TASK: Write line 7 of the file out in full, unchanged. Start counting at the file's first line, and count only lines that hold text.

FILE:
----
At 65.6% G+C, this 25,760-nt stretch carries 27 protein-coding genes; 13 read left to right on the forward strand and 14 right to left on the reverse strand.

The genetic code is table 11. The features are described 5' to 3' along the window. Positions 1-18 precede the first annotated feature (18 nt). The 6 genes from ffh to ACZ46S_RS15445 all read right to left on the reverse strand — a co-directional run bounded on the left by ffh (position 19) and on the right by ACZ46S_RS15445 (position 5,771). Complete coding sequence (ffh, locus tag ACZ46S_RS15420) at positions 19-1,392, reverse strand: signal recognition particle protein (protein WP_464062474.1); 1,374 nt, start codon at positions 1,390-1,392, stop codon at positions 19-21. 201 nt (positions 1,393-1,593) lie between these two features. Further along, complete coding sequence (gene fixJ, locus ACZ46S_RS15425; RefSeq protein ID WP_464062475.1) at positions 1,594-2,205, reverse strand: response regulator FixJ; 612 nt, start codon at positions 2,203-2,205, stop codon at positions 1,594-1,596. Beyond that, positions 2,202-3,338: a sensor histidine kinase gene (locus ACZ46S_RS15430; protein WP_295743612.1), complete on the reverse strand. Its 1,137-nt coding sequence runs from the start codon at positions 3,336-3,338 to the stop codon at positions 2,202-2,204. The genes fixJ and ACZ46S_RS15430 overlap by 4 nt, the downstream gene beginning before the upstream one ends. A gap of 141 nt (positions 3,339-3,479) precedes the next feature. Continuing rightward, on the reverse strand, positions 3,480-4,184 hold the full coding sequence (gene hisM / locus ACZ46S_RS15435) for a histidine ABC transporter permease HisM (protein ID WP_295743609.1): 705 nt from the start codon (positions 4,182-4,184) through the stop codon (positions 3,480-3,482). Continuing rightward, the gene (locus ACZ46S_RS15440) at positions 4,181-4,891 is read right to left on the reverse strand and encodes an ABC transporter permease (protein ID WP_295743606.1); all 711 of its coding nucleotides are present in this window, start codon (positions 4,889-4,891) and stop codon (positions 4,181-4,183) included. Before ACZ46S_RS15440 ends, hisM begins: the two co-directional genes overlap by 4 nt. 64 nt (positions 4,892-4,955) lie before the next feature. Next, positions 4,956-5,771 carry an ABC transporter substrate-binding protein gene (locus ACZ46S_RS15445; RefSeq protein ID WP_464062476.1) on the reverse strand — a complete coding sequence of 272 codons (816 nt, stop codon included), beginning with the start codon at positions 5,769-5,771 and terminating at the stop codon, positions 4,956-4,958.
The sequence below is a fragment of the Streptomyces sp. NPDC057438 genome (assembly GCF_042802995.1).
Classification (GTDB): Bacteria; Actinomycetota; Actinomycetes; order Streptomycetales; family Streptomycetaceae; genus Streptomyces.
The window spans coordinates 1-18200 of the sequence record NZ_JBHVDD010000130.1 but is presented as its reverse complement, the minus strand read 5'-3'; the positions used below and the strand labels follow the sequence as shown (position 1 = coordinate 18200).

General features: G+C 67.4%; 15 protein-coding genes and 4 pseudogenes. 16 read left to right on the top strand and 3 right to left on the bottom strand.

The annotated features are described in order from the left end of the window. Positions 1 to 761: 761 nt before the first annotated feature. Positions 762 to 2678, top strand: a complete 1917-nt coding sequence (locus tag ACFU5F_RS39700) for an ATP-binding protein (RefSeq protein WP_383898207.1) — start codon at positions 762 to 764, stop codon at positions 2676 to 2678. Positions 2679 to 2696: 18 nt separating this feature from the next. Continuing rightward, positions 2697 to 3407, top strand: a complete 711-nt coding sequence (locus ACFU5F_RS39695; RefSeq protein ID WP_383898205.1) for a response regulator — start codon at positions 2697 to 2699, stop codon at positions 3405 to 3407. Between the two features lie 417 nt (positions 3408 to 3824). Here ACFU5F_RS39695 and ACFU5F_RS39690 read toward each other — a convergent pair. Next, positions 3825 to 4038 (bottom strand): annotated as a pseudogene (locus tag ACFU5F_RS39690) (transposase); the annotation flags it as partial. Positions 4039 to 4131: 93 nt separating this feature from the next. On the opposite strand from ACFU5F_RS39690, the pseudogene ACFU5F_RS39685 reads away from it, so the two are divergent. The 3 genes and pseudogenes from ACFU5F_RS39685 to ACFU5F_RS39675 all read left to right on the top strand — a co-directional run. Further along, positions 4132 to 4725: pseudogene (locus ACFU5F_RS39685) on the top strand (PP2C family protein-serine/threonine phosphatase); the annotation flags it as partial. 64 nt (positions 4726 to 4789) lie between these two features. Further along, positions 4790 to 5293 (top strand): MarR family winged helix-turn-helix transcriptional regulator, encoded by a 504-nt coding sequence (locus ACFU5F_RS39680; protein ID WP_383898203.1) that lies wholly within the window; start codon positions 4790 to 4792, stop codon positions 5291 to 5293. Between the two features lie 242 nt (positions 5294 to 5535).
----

The annotated features are described in order from the left end of the window. Positions 1 to 761: 761 nt before the first annotated feature. Positions 762 to 2678, top strand: a complete 1917-nt coding sequence (locus tag ACFU5F_RS39700) for an ATP-binding protein (RefSeq protein WP_383898207.1) — start codon at positions 762 to 764, stop codon at positions 2676 to 2678. Positions 2679 to 2696: 18 nt separating this feature from the next. Continuing rightward, positions 2697 to 3407, top strand: a complete 711-nt coding sequence (locus ACFU5F_RS39695; RefSeq protein ID WP_383898205.1) for a response regulator — start codon at positions 2697 to 2699, stop codon at positions 3405 to 3407. Between the two features lie 417 nt (positions 3408 to 3824). Here ACFU5F_RS39695 and ACFU5F_RS39690 read toward each other — a convergent pair. Next, positions 3825 to 4038 (bottom strand): annotated as a pseudogene (locus tag ACFU5F_RS39690) (transposase); the annotation flags it as partial. Positions 4039 to 4131: 93 nt separating this feature from the next. On the opposite strand from ACFU5F_RS39690, the pseudogene ACFU5F_RS39685 reads away from it, so the two are divergent. The 3 genes and pseudogenes from ACFU5F_RS39685 to ACFU5F_RS39675 all read left to right on the top strand — a co-directional run. Further along, positions 4132 to 4725: pseudogene (locus ACFU5F_RS39685) on the top strand (PP2C family protein-serine/threonine phosphatase); the annotation flags it as partial. 64 nt (positions 4726 to 4789) lie between these two features. Further along, positions 4790 to 5293 (top strand): MarR family winged helix-turn-helix transcriptional regulator, encoded by a 504-nt coding sequence (locus ACFU5F_RS39680; protein ID WP_383898203.1) that lies wholly within the window; start codon positions 4790 to 4792, stop codon positions 5291 to 5293. Between the two features lie 242 nt (positions 5294 to 5535).